Louise was the matriarch of the family, and the family business: distributing methamphetamine for shady Butchy (Jeffrey Wylie). This is a lucrative business with several major downsides, including death. There was another daughter in this family who, we learn, had committed suicide -- the quicker kind over the slow death from addiction.

To be polite, these are not folk you would want to meet in any alley, light or dark. Except for Kaylah and, sometimes, June, the major reasons for the family's existence is not one most of us would care to hang with. But that's what Cavanaugh's play deals with. For one thing, Louise has changed her outlook on life. She converted to Islam while in prison and now wears the male head-gear and a desire to praise her god by not continuing the past wretched things she now is trying to atone for. But Sierra, who now calls herself the matriarch, doesn't want her around, atoned or not.

There's a major surprise Louise has in store for the surviving daughters, but it won't be revealed here. Instead, one of the few horses left on this ranch -- one they're paid to take care of -- is injured by accident and the debate is sharply yelled over to 1) put her down, out of her agony, or 2) to mend her and care for her for the many years to come. A spirited debate it is, too.

Director Jessica Hanna has taken Cavanaugh's solemn play and given it excellent pacing and a lively look at dysfunction-junction, especially in her actors' character behavior, well supplied. We may not like this family and their evil business, but you have to admire the artistry that went into portraying it.

A world premiere by Mutant Collective, in association with Theatre Planers, all the actors acquit themselves terrifically, on the rustic set-design of David Offner and inhabiting Jackie Gudgel's costumes.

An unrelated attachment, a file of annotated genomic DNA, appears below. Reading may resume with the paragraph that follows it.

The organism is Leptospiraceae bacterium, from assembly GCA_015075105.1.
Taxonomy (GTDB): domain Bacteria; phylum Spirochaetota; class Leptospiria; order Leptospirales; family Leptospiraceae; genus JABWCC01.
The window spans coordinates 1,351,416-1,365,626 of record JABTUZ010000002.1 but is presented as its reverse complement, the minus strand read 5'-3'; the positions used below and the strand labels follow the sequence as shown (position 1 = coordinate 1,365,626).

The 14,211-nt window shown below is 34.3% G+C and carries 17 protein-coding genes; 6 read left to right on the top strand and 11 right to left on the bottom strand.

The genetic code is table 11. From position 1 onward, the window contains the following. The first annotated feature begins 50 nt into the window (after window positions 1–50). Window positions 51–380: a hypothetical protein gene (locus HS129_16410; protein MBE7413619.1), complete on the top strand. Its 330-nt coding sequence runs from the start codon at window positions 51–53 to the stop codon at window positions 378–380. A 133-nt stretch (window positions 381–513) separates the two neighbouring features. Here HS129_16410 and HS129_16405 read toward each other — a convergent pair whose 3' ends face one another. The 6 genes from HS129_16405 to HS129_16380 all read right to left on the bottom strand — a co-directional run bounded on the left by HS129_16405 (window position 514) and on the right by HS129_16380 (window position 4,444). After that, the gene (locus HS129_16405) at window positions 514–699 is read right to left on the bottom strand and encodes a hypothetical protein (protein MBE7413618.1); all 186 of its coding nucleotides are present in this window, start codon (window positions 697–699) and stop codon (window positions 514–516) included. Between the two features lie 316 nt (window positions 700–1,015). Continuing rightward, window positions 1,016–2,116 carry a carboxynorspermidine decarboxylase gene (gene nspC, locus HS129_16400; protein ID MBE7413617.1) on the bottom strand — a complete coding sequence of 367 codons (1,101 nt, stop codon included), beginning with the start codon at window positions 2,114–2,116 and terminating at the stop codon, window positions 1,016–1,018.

"Inland Empress" plays through Feb. 28 at the Lounge 2 Theatre, 6201 Santa Monica Blvd, Hollywood, 90038. For tickets and information, call 323-960-7787 or visit www.plays411.com/empress.

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WHY NEW YORK? by TOMCAVANAUGH
WHY NEW YORK?
My first WRITTEN WORD piece of writing.  A theatre company in New York City posed the question "WHY NEW YORK?  WHY ARE WE HERE?" as there monthly writing competition.  This is what I wrote and submitted.
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HIGH DRAMA IN THE HIGH DESERT by GWYNEDD STUART
Inland Empress is a powerful female story first and a crime drama second

            Although we never see far beyond the cozy confines of a modest home’s dated living room, it’s apparent within the first few minutes of local playwright Tom Cavanaugh’s Inland Empress that the greater environment in which the home exists is hugely impactful in the lives of its denizens.  On a horse farm somewhere in the farthest reaches of Southern California’s remote Inland Empire, we meet a family of women – mother, June (Monica Martin) and daughters Kayla (the terrific Alexa Yeames), Jolie Beth (Di Koob) and Sierra (McCready Baker) – who’ve adapted to their harsh environment in different ways but who’ve all been drawn into a home-fried criminal enterprise that keeps them afloat.  However, some are sinking faster than others.